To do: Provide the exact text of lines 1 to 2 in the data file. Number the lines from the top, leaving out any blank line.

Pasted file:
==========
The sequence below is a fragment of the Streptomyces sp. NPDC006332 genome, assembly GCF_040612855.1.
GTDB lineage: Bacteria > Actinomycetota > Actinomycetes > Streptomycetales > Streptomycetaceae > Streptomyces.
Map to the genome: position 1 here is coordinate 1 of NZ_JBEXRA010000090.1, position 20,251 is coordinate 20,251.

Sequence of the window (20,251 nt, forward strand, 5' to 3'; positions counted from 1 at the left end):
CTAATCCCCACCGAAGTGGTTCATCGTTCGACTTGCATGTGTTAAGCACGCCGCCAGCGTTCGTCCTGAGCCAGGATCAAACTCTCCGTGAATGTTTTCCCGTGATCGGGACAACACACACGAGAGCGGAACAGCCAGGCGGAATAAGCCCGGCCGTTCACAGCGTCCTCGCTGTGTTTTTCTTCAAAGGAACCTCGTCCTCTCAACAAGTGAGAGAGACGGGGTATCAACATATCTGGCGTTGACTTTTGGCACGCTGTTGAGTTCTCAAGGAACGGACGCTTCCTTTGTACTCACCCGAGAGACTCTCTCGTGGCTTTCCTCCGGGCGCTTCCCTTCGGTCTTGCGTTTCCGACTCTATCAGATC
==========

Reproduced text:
The sequence below is a fragment of the Streptomyces sp. NPDC006332 genome, assembly GCF_040612855.1.
GTDB lineage: Bacteria > Actinomycetota > Actinomycetes > Streptomycetales > Streptomycetaceae > Streptomyces.